Unlike most recording artists, whose profit-taking live albums simply repeat their best-known material, Emmylou Harris approached her first concert album Last Date as her next regular release, including only songs she had not previously recorded. This meant that Last Date was another in Harris' series of tasteful song selections mixing covers of traditional country fare with country-styled interpretations of pop songs. One exception to the usual bill of fare was that there were no newly written songs. In their place, Harris harked back to her legendary association with country-pop singer/songwriter Gram Parsons, using former Parsons associate Barry Tashian in his place on four Parsons-related numbers. Beyond her commitment to Parsons, Harris seemed determined to present a catholic interpretation of country music, embracing the Nashville sound and acknowledging the Bakersfield sound, looking to traditional country, trying out rockabilly, and reviving the Everly Brothers' country-pop sound. The choices underscored Harris' position as a student of country music earnestly reproducing all of its forms, rather than an adherent of any particular contemporary school, and this was reinforced by her usual sprinkling of pop material. Though Last Date was in many ways a typical Harris disc, the added excitement of playing the material live with the Hot Band gave the album extra kick. Like its predecessor Cimarron, Last Date reached the country Top Ten and the Top 100 of the pop charts, but did not sell well enough to go gold. It represented the end of Harris' reign as a consistently successful commercial entity; thereafter, she would struggle to sell records in significant numbers.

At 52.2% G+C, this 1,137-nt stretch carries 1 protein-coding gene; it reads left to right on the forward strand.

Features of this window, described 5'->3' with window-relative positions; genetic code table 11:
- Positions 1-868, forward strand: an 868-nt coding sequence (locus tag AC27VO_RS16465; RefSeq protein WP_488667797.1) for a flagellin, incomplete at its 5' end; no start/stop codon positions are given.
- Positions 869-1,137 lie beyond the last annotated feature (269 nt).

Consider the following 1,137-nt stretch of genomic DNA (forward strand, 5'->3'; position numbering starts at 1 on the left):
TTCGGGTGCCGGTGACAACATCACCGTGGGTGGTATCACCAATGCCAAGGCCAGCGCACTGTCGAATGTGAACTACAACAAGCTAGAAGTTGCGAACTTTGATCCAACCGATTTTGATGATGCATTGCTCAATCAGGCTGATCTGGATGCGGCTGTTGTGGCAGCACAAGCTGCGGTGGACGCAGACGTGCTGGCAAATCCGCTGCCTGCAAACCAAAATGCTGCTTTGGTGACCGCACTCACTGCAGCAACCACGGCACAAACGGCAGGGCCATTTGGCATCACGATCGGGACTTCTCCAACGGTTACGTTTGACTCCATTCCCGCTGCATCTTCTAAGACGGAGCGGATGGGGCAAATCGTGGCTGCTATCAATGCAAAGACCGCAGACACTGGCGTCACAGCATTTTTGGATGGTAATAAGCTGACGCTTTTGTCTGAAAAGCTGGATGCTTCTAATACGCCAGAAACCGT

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AllMusic Review by William Ruhlmann